October 16, 2019
Tickborne Triggered Seizure Disorder: Case Study of a Teenager with New Onset Seizure Disorder and the Neurological Impact of Tickborne Diseases
The Neurological impact of Bartonella and Rickettsia
This next case study is of an 18-year-old female who was adopted at the age of 5. Her adoptive mother described her as a malnourished premature baby who eventually received good foster care. This young lady was diagnosed with a growth hormone deficiency that was left untreated in her country of origin at the age of two. By the age of five, she was adopted and moved to the US with her American family. She was fully immunized twice, diagnosed with hypothyroidism and inadequate growth. By this time, an Endocrinologist was onboard and treating her thyroid and growth deficiencies. She seemed to rebound, reaching puberty by the age of 13. Life was stable for some time until January of 2016. She was nearly sixteen years old and developed sudden neuropsychiatric symptoms with acute confusion, severe obsessive-compulsive disorder, frequent urination, insomnia, auditory hallucinations, severe sensory issues, leg tremors and eventually catatonia. Given her acute changes, her mother rushed her to the Emergency Room for evaluation. EEG was negative and she was hospitalized for apparent acute psychosis treated with Risperdal and Ativan.
After her hospitalization she followed up with a well-known Neurologist who identified positive Mycoplasma and initiated a course of Azithromycin. By the fourth dose she began to return to her normal state and began sleeping again. She was treated for over a month with antibiotics and seemed stable.
There was a great deal of stress in the family, a close family member died and within two weeks she developed new onset grand mal seizures while sleeping. Another ER visit with a normal EEG at the time determined perhaps the stress and trauma of her family member’s death may have triggered the event.
In January 2018 she had another grand mal seizure early in the am. Her neurologist began medications to address. She had no additional seizure activity but noted increasing anxiety. By December 2018 she suffered another grand mal seizure.
Further evaluation by the neurologist showed negative Lyme screening only, viral panels negative, tick-borne co-infections were not obtained, thyroid studies, electrolytes and inflammatory markers were all within normal limits.
This patient presented to me in February 2019. Upon further evaluation she was found to have progressive muscle weakness, cognitive dysfunction ongoing psychiatric symptoms, tremors and noted random striae or “stretch-marks” that would appear and disappear all over her body. She stated that this had occurred since the age of fourteen. She admitted several evaluations with psychiatric acute hospital admission for escalating neuropsychological symptoms that included visual and auditory hallucinations, compulsions, rage, emotional lability, delusions, anxiety as well as the ongoing physical symptoms. Neuropsychological meds were ineffective. The patient upon presentation was taking high dose Depakote, gabapentin and folic acid to control her seizure activity.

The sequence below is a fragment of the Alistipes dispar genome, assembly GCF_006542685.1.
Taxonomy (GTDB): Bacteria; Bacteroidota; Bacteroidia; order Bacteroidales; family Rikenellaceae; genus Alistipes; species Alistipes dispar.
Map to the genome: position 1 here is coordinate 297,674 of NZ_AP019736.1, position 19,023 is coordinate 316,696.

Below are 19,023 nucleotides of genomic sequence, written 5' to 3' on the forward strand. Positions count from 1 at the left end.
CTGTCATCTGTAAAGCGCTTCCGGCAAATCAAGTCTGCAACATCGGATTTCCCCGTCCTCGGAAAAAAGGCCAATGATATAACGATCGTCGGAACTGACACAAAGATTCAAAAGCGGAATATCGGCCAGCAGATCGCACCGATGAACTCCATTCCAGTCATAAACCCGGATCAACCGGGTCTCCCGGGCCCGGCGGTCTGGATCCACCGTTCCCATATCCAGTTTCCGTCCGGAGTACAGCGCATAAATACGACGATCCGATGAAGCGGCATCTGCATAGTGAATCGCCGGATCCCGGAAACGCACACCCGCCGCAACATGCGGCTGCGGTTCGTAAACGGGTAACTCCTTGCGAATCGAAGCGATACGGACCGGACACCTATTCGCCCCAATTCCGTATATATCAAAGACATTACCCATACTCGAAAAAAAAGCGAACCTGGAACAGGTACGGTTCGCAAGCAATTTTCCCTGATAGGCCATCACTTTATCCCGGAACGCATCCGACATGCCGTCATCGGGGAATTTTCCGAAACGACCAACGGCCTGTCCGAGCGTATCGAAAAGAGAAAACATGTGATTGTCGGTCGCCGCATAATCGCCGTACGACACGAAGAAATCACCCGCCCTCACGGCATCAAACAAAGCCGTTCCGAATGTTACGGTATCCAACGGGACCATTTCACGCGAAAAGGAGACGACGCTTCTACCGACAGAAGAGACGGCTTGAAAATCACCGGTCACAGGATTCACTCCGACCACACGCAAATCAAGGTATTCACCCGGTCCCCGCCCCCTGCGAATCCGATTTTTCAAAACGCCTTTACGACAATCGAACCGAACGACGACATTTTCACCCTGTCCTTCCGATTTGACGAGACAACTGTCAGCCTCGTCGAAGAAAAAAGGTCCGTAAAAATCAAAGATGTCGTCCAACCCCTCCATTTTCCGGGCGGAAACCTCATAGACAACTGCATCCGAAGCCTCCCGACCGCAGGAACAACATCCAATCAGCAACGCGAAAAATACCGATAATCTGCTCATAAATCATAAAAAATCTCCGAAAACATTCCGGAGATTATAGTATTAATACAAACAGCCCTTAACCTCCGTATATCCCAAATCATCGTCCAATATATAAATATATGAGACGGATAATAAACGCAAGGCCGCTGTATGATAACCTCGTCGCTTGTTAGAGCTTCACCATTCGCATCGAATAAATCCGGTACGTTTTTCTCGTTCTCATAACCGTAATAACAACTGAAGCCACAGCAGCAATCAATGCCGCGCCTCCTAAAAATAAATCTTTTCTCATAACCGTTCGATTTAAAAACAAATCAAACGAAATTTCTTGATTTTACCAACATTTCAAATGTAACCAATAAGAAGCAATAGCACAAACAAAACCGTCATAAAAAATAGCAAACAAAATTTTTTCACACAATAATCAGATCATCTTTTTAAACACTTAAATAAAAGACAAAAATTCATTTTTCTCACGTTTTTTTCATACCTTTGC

Initial lab work up at my office showed an IGM positive Bartonella Henselae, Lyme Western Blot with an IGM indeterminate band 23-25 and IGG positive bands 18,23-25,28,31,34,39,41,45,and indeterminate bands 58 and 66. She also showed IGG positive Rickettsia and Anaplasma. She carried one copy of MTHFR A1298C and had significant GI bacteria overgrowth with Streptococcus, Citrobacter, Proteus and Bacillus.
She was started on a course of Azithromycin and Bactrim as well as biofilm busters and herbals. Two months later she reported significant improvements noting striae lightening, energy improvements, mood stability, resolution of hallucinations, and her sleep was improving. She noted ongoing body and hand tremors as well as struggles cognitively with word finding but was back in school full time.
We decided to continue the treatment course and repeat her bloodwork in two months as well as continue follow up with her Neurologist to monitor. By June the patient was feeling great. She began a Depakote wean with her Neurologist and graduated High School.
Her lab results showed improvements with Bartonella levels as well as GI bacterial overgrowth. Rickettsia antibodies lingered unchanged as did Lyme bands. I added to her regimen Doxycycline and Cefdinir as well as an antifungal and supportive herbals to prevent yeast.
This patient is still a work in progress, however what is important to note is her complete reversal of the neuropsychological symptoms once antibiotics were initiated as well as the ongoing, successful wean of seizure medications.
Bartonella and Rickettsia infections both have an affinity for the central nervous system. It is challenging to identify given their non-specific symptom presentation at times. Rickettsia isn’t well understood regarding brain parenchyma and central nervous system transmission. We know in mouse studies, Rickettsia and Bartonella both contribute to neuroinflammation which can contribute to acute psychological symptoms. We see this type of neurological process in classic PANS patients related to strep. Although I see the trend clinically, I don’t feel that autoimmune encephalopathy related to tick-borne infections in children and young adults is well documented.
My hope is thru case study presentations you’ll connect real world, everyday struggles of these vulnerable patients with the disease process. I strongly feel further exploration of autoimmune encephalopathy as it relates to Lyme and other Tickborne illnesses in pediatrics should be a collaborative effort with mental health practitioners and welcome those interested to contact me.
https://reference.medscape.com/article/968385-treatment (Rickettsia treatment)